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Disruption happens. In the local space, we’re seeing it happen with Yellow Pages and newspapers. Banks are seeing it happen as well, which will cause a major change in the way that customers keep track of their money, buy goods and services and stay “loyal” to merchants.

At NACHPA’s Payments 2013 in San Diego this week, speakers discussed how the move to digital is impacting banks and their relationships with customers and merchants – and how the payment space is evolving.

Keynoter Brett King, CEO of Moven,, an online bank. suggests the biggest sea change is that customer relationships aren’t determined by anything that goes on at the branch. “Nine of 10 customers can’t remember getting advice at a branch,” he notes. “By 2015, digital interactions with banks will outnumber branch interactions by 300 to 1.” And branches will only be visited once a twice a year.

“The mobile phone is undoubtedly the next banking platform,” says King, citing a Gartner forecast showing that 70 percent of GenY will be “mobile banking first” by 2015, and that 50 percent of all customers will be using mobile as their primary channel by 2016.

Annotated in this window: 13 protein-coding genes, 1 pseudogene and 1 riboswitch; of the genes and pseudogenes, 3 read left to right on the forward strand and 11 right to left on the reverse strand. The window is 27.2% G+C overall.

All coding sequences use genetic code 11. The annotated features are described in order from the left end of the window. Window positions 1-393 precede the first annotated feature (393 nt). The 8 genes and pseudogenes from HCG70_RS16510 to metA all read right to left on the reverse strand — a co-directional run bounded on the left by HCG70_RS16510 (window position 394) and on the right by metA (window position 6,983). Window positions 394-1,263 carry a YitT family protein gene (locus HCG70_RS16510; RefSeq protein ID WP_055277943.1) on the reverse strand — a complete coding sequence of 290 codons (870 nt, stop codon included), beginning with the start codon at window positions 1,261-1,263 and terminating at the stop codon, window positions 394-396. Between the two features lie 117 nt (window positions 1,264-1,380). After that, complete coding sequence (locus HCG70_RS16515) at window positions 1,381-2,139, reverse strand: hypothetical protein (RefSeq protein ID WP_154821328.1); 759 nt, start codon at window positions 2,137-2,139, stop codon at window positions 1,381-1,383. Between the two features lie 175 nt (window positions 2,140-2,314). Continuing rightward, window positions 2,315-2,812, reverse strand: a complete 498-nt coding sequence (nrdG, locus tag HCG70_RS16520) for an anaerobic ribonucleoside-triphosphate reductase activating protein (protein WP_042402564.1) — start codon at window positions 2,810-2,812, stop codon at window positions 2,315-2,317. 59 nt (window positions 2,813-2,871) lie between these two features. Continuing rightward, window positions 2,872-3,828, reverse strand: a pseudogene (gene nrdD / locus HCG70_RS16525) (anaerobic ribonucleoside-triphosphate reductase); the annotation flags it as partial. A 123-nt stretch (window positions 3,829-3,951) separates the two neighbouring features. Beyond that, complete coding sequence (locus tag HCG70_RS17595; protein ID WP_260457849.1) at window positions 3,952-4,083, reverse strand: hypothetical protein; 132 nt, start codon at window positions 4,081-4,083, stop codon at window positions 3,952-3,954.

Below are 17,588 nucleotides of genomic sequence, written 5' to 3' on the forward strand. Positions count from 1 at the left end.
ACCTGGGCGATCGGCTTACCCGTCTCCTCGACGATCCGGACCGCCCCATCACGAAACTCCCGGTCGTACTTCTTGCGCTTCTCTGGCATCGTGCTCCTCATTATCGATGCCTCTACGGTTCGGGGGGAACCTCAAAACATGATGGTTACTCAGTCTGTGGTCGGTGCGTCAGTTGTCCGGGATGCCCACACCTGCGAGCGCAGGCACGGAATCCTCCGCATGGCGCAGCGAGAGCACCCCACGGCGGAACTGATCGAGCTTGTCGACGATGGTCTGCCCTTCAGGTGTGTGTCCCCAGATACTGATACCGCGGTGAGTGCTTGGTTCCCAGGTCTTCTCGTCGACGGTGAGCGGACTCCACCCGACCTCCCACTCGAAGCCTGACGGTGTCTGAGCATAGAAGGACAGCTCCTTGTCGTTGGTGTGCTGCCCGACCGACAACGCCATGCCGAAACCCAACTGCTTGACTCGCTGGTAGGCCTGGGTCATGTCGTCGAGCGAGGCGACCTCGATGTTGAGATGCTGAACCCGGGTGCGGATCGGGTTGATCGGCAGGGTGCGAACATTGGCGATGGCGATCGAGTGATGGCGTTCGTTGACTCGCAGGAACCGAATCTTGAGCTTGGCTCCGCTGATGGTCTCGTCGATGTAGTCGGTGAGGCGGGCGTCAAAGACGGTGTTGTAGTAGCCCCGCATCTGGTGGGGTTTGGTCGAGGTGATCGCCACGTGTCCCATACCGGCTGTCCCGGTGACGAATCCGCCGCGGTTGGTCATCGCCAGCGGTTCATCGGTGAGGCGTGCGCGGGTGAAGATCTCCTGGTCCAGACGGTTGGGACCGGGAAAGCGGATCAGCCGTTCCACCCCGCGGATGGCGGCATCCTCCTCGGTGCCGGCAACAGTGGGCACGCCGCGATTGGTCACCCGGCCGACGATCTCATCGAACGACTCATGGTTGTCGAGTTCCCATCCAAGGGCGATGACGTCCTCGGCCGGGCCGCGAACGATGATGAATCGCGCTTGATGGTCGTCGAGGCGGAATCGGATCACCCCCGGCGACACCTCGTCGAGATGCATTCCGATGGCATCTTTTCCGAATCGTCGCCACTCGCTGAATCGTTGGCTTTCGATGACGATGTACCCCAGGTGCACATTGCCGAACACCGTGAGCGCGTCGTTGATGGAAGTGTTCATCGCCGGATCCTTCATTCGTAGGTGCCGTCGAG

The other part of the equation is the rise of prepaid debit cards, which is growing 25 percent a year, which checks are shrinking 4 percent a year. The prepaid debit cards are evolving into smart accounts for some users that can tally total spending in a category – and even show areas to cut back on.

Smart accounts are about putting context in payments – good spending versus bad spending. It might show, for instance, that the daily $10 Starbucks fix is adding up to $280 a month. “Instead of making it an impulse decision, make it into a planned purchase,” he says.

“It is all about getting rid of friction,” adds King. The correct analogy is Uber, which provides cashless car service. By linking payment accounts and wallets to the cloud, merchants are increasingly positioned to add offers, loyalty programs and other incentives.

Banks, however, haven’t reduced friction with their online products. “We have simply reinforced it online,” says King, in words of warning. “We haven’t seen the industry embrace mobile as the bank account.” Meanwhile, there are “a lot of players coming in to create new infrastructure, with new rails, new pipes.”


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